The Speaker of the House of Representatives, Femi Gbajabiamila, says the house is working toward amending the National Health Act to address gaps in accessing healthcare, including funding for gunshot victims.
He said this at the opening of the 44th/45th Annual General and Scientific Meeting (AGSM) of the West African College of Physicians (WACP), Nigeria Chapter in Abuja.
Gbajabiamila, who was represented by Hon. Tanko Sununu, the Chairman, House Committee on Health, said that in the amended act, provisions were made for healthcare service providers to claim funds used to treat gunshot victims during emergencies.
He said the consideration was important as increasing cases of ‘no payment, no service’ for victims of gunshot wounds posed serious concern.
According to him, Nigeria’s health indices remain poor and the national assembly will play its role through legislation to help address the causes of poor health delivery system in the country, one of which is accessibility.
He said “in the next days to come, we will consider the amendment of the National Health Act which provides the basic framework upon which healthcare in the country is developed.
“The house of representatives is waiting for concurrence from the executive arm of government on the issue of emergency treatment for gunshot victims. We have tried to address the issue of gunshot injuries in the amended Health Act.
“In the previous Act, there was a gap on how this type of emergency should be addressed when presented at the hospital. The source of payment and services rendered to gunshot victims has become a worrisome issue.
“In the amended Health Act, we tried to proffer solutions where practitioners can claim the bills for services rendered to a gunshot victim. This will allow victims to access emergency healthcare promptly.”
The speaker, who noted that the country was currently facing three major crises of Coronavirus Disease (COVID-19), insecurity and dwindling resources, added that the crises had significantly impacted health indices.
He said “NASS is working toward addressing the challenges by providing effective legislation, oversight, and representation.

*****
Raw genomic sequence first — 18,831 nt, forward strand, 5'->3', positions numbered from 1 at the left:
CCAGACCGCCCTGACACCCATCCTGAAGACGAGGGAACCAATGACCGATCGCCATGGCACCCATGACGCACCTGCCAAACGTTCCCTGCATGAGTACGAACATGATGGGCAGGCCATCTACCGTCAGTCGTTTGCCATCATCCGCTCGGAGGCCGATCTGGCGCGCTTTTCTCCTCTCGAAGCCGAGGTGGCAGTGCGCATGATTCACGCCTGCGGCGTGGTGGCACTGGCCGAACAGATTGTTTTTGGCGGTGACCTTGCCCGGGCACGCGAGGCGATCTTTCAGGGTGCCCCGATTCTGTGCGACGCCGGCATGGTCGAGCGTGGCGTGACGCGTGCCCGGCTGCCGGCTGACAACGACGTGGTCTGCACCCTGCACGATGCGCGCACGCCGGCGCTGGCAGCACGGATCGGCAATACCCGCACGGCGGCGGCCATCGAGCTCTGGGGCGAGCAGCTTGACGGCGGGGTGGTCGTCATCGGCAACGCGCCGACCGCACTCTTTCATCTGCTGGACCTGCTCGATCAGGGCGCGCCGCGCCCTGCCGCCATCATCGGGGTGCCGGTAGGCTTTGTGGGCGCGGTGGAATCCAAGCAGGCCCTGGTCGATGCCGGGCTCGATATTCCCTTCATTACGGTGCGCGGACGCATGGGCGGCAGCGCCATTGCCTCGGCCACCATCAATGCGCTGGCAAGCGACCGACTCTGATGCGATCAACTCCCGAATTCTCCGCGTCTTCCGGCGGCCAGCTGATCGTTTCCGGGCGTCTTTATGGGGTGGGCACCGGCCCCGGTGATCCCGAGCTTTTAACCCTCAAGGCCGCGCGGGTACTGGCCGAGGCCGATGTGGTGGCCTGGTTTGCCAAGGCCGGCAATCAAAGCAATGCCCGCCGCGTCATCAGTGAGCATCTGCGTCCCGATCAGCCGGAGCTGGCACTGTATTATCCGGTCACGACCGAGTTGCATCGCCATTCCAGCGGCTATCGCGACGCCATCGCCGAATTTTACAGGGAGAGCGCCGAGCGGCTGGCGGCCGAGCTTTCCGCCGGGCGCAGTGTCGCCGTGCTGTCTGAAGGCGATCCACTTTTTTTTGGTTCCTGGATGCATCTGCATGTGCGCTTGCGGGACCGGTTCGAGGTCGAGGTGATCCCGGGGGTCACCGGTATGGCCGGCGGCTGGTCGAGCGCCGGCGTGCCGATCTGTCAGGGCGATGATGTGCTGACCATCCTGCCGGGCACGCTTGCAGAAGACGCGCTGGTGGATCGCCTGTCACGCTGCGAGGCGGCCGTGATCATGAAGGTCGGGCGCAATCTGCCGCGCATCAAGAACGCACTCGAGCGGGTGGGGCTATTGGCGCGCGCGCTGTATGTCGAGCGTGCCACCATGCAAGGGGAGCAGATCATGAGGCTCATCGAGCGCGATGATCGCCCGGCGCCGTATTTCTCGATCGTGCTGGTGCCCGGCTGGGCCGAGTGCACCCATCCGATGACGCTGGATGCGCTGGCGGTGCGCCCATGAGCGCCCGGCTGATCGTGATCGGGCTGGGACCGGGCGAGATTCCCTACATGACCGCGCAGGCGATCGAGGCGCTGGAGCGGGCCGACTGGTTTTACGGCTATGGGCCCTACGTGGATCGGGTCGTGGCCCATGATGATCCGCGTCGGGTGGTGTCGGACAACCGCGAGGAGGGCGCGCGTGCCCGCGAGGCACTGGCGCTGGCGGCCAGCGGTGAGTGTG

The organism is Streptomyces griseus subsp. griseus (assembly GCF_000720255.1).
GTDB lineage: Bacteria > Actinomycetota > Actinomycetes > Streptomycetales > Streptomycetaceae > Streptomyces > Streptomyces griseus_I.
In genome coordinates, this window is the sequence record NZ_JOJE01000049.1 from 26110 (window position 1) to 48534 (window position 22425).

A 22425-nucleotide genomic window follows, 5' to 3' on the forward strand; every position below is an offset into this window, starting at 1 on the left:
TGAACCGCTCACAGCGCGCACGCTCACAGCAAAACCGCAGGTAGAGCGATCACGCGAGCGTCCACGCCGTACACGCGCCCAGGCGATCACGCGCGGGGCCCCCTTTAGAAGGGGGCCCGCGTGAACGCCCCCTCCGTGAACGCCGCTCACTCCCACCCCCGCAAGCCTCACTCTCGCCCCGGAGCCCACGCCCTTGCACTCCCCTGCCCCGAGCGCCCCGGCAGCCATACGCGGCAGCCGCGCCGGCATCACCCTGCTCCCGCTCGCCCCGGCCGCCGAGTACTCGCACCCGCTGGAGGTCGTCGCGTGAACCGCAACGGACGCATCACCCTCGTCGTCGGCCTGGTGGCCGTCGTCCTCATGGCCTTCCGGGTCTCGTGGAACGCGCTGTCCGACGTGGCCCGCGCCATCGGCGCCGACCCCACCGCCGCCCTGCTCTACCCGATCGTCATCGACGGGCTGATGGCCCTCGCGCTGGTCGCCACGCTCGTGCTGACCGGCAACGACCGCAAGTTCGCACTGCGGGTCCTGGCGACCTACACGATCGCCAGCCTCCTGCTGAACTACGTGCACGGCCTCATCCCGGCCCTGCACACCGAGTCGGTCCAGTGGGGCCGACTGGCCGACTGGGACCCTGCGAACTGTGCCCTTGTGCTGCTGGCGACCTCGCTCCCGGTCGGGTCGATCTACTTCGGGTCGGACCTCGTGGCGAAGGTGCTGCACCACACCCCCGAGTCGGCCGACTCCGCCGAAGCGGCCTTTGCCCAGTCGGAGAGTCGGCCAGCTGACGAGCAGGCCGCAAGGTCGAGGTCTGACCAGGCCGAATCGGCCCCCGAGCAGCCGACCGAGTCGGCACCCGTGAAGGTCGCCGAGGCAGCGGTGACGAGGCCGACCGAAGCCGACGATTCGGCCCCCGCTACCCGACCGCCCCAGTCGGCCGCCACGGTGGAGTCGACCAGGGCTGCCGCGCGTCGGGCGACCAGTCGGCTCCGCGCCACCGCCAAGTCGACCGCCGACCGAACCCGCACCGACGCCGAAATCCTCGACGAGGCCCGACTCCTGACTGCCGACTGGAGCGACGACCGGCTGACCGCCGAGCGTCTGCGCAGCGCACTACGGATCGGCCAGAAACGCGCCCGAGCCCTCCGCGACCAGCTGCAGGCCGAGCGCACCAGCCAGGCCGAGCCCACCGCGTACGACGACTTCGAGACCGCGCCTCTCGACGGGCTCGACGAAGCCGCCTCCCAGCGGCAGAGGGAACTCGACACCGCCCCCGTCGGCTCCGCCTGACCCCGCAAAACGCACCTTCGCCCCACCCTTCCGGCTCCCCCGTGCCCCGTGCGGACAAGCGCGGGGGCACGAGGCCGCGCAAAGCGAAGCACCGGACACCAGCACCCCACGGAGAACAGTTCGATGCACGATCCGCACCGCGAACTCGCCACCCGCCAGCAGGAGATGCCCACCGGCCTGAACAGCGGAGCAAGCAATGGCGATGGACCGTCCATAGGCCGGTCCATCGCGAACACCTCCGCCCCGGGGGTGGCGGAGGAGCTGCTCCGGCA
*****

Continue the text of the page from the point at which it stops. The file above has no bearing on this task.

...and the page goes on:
“When the COVID-19 came to Nigeria we only had four laboratories to diagnose the virus but due to active budgetary allocation, we now have more than 130 laboratories nationwide that can be used to diagnose the virus.
“We are also trying to address issues affecting the health sector by making healthcare through the health insurance scheme mandatory in the country.
“The national assembly passed the bill already and we are hoping that the executive arm assent to the bill so that every Nigerian will have a basic minimum package that he or she can use to sustain health.
“The Basic Healthcare Provision Fund will not only come with a minimum package, but will also improve the health sector’s readiness to address emergencies.
“We are also considering the Infectious Diseases Control Bill which tries to provide for emergency preparedness in the country.”
The speaker, while commending the WACP, assured that the NASS would consider all recommendations made by it after its AGSM and utilise it to influence legislative activities.
The Minister of State for Health, Dr Olurunnimbe Mamora, listed the causes of Nigeria’s poor health indices to include inadequate human resources, poor data management and limited funding to scale up coverage of evidence-based interventions.
Others are the urban/rural skilled distribution of frontline workers, brain drain of skilled health workers to the western world, and COVID-19, which further compounded the health challenges in the country.
Mamora called on Ministries Departments and Agencies and other health partners to support efforts toward improving the system and providing quality services to citizens.
The News Agency of Nigeria (NAN) reports that other stakeholders at the event charged the WACP, Nigeria chapter, to utilise the meeting in charting a way forward for the health sector and proffer workable solutions.
The FCT Minister, Mr Muhammad Bello, represented by the acting Secretary for Health, Dr Muhammed Kawu, and the Executive Director, National Primary Health Care Development Agency (NPHCDA), Dr Faisal Shuaib, represented by Dr Usman Adamu, Director, Primary Health Care Systems Development of the agency were present.
Others were the WACP President represented by the WACP Director of Grants, Nigeria Chapter, Dr Benjamin Ogochukwu, and Chief Medical Directors, among other stakeholders.
The theme of the 2021 WACP meeting is: “Nigeria’s Health Indices; Challenges and Prospects in a Contemporary World”.
The WACP is a professional body for medical specialists within the West African sub-region.
The medical specialists included doctors, physicians, and nurses.